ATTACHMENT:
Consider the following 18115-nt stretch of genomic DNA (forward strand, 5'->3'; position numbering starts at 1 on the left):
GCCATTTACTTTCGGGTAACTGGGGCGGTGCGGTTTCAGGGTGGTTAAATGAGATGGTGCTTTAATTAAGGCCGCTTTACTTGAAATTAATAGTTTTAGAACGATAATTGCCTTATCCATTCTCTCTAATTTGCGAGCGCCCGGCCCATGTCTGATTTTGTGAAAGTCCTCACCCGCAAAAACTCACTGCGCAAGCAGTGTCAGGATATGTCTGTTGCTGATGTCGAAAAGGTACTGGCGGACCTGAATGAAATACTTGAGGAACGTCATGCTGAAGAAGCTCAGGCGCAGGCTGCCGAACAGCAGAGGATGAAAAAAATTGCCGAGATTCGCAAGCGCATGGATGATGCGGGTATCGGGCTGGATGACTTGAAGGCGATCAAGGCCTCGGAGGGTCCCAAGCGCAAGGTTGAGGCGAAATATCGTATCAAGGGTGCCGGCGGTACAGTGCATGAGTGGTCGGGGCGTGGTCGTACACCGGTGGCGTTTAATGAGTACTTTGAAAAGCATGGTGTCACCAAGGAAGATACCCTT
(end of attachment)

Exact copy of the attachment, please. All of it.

Consider the following 18115-nt stretch of genomic DNA (forward strand, 5'->3'; position numbering starts at 1 on the left):
GCCATTTACTTTCGGGTAACTGGGGCGGTGCGGTTTCAGGGTGGTTAAATGAGATGGTGCTTTAATTAAGGCCGCTTTACTTGAAATTAATAGTTTTAGAACGATAATTGCCTTATCCATTCTCTCTAATTTGCGAGCGCCCGGCCCATGTCTGATTTTGTGAAAGTCCTCACCCGCAAAAACTCACTGCGCAAGCAGTGTCAGGATATGTCTGTTGCTGATGTCGAAAAGGTACTGGCGGACCTGAATGAAATACTTGAGGAACGTCATGCTGAAGAAGCTCAGGCGCAGGCTGCCGAACAGCAGAGGATGAAAAAAATTGCCGAGATTCGCAAGCGCATGGATGATGCGGGTATCGGGCTGGATGACTTGAAGGCGATCAAGGCCTCGGAGGGTCCCAAGCGCAAGGTTGAGGCGAAATATCGTATCAAGGGTGCCGGCGGTACAGTGCATGAGTGGTCGGGGCGTGGTCGTACACCGGTGGCGTTTAATGAGTACTTTGAAAAGCATGGTGTCACCAAGGAAGATACCCTT